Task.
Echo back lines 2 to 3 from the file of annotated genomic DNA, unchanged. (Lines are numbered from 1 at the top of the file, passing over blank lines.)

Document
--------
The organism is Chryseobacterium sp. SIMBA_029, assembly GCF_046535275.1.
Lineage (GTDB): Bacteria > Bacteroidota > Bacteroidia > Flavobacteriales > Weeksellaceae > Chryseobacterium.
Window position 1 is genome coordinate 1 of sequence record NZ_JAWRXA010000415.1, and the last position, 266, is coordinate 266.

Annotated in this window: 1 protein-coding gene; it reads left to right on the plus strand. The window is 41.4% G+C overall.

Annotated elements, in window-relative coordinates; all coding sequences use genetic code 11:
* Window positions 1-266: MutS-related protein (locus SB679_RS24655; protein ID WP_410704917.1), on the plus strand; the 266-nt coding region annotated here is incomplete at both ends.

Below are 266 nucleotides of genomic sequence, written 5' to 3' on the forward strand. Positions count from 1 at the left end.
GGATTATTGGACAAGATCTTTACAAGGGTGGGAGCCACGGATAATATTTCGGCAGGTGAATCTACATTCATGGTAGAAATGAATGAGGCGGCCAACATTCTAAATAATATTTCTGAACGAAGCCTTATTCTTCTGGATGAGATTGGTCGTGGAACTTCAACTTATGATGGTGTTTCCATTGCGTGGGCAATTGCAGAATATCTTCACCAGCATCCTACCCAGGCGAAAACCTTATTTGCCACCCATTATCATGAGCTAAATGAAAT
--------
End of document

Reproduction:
Lineage (GTDB): Bacteria > Bacteroidota > Bacteroidia > Flavobacteriales > Weeksellaceae > Chryseobacterium.
Window position 1 is genome coordinate 1 of sequence record NZ_JAWRXA010000415.1, and the last position, 266, is coordinate 266.